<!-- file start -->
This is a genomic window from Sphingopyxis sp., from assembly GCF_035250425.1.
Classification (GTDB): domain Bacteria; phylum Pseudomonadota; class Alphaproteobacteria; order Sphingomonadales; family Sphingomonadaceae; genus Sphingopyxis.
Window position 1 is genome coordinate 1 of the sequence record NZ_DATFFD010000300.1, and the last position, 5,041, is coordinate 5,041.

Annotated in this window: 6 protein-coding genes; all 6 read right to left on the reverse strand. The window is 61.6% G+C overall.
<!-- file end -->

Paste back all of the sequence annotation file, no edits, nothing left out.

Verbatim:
This is a genomic window from Sphingopyxis sp., from assembly GCF_035250425.1.
Classification (GTDB): domain Bacteria; phylum Pseudomonadota; class Alphaproteobacteria; order Sphingomonadales; family Sphingomonadaceae; genus Sphingopyxis.
Window position 1 is genome coordinate 1 of the sequence record NZ_DATFFD010000300.1, and the last position, 5,041, is coordinate 5,041.

Annotated in this window: 6 protein-coding genes; all 6 read right to left on the reverse strand. The window is 61.6% G+C overall.